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Biographical material, letters, personal business records, an exhibition file, notes, writings, art work, printed material, photographs, and artifacts document the life and career of muralist, sculptor, and educator Reuben Kadish.
Biographical material, 1938-1992, includes résumés and personal identification items. Letters are from friends and colleagues including Herman Cherry, Philip Guston, Hilaire Hiler, Jules Langsner, Urban Neininger, Charles Pollock, and Jackson Pollock. One letter from the Leonard Stark family contains a small photograph of Georgia O'Keeffe.
Personal business records, 1952-1995, consist of legal documents, including estate papers for Ida and Reuben Kadish, and financial records. The only specific exhibition file documents the 1990 exhibition Reuben Kadish: Works from 1930 to the Present at the New Jersey State Museum in 1990.
Notes include unbound notes on mural painting, printmaking, sculpture, and other art-related topics, and handwritten translations by William H. Thomson of thirty classic texts by Homer, Horace, and Demosthenes. Writings, 1975-1992, consist of an autobiographical manuscript by Kadish, and typescripts concerning Kadish and other art-related topics by other authors including Dore Ashton, Herman Cherry, Howard Conant, and Judd Tully.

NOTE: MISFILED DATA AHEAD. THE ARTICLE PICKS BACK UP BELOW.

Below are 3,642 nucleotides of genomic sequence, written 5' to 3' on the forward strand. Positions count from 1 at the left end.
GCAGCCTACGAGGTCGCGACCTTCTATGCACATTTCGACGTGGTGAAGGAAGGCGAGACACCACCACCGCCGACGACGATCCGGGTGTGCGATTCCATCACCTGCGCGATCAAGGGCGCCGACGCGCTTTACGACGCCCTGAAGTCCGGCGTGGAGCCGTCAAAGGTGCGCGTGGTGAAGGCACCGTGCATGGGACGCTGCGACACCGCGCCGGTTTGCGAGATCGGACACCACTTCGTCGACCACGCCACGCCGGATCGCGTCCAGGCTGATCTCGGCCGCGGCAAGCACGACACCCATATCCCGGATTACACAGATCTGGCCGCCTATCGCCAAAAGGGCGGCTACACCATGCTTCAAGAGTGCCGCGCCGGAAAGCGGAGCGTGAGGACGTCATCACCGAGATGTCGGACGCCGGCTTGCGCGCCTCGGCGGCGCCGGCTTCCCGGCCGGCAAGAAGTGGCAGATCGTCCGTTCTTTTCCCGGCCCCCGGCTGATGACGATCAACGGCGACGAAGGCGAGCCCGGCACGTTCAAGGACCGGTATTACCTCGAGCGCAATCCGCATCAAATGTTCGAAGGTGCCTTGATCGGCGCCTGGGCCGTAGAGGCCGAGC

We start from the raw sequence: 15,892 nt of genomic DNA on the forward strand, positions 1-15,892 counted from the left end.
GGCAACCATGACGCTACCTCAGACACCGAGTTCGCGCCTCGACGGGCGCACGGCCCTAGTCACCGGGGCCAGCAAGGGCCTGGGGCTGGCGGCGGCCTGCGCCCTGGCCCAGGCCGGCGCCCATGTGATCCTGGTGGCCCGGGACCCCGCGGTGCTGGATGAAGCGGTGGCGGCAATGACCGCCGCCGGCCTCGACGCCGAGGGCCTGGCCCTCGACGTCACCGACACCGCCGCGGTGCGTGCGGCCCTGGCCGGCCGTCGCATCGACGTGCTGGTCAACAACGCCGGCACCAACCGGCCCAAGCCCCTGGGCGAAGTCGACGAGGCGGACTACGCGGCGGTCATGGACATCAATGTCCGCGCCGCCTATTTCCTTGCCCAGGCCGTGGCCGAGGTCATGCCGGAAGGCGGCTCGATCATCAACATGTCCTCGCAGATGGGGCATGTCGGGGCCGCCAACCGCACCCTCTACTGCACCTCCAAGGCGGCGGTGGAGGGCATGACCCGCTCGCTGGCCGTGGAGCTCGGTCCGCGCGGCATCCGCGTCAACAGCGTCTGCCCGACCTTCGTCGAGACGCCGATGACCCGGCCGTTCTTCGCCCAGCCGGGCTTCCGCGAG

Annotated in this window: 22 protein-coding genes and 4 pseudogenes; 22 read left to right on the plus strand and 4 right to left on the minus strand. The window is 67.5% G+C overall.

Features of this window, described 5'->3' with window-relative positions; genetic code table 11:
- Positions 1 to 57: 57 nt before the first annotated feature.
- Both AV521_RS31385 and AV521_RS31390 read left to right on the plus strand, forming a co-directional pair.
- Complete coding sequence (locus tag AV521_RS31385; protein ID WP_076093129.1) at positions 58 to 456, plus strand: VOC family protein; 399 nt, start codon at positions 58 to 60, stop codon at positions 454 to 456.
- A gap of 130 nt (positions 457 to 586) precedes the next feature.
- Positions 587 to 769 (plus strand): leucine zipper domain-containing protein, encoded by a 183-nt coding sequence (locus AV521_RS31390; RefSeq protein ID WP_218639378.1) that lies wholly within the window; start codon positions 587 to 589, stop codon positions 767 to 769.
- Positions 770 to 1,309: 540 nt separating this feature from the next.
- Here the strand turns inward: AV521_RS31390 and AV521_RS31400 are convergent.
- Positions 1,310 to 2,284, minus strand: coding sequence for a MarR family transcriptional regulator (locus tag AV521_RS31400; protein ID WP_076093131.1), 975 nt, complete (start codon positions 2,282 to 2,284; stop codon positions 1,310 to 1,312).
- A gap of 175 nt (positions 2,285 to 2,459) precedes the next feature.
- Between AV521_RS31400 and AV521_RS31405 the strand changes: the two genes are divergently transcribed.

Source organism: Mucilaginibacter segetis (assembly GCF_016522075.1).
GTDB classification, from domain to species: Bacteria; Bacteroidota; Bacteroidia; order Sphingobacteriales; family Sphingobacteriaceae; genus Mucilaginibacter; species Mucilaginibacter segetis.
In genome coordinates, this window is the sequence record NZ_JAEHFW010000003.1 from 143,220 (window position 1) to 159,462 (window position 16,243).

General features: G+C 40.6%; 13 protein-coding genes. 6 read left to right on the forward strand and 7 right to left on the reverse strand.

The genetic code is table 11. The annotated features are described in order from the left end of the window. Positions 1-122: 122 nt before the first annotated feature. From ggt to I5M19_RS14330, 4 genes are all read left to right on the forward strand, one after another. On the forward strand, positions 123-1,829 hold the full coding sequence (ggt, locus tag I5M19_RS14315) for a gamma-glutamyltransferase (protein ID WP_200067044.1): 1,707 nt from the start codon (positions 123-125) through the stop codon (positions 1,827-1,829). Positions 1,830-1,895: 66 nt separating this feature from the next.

Artwork, undated and 1981-1992, includes a hundred sketches and seventeen watercolors by Kadish, and a drawing for DIG (Archeology) by Barbara Kadish. Printed material relates primarily to exhibitions for Kadish and others but also includes a baseball program autographed by Darryl Strawberry. Photographs include prints of Kadish and other artists working on murals, and photographs picturing family and friends.
Reuben Kadish papers, 1851-1995, (bulk 1913-1995). Archives of American Art, Smithsonian Institution.
Muralist, sculptor, educator; Los Angeles, Ca. and New York, N.Y.; b. 1913; d. 1992. Born in Chicago, Kadish moved with his family, in 1921, to Los Angeles, where he befriended Jackson Pollock and Philip Guston, and studied painting under Lorser Feitelson. In 1933, Kadish, Guston, and Jules Langsner were apprenticed to Mexican muralist David Alfaro Siqueiros, and continued their mural painting until 1940. After serving in the War Artist Unit during World War II, Kadish returned to New York, and worked for Stanley William Hayter at Atelier 17. From 1946 to 1957, his family supported themselves on a New Jersey dairy farm, where a 1947 fire destroyed most of Kadish's paintings, inducing him to become a sculptor. In 1960, he began a thirty-year teaching career at Cooper Union.
Lent for microfilming 1998 by Morris and Ruth Kadish, brother and sister-in-law of Reuben Kadish, and executors of his estate. Subsequently donated 2002 by Judd Tully, Chairman and representative of the Reuben Kadish Foundation.
Archives of American Art, Smithsonian Institution, 750 9th St. NW, Washington, D.C. 20001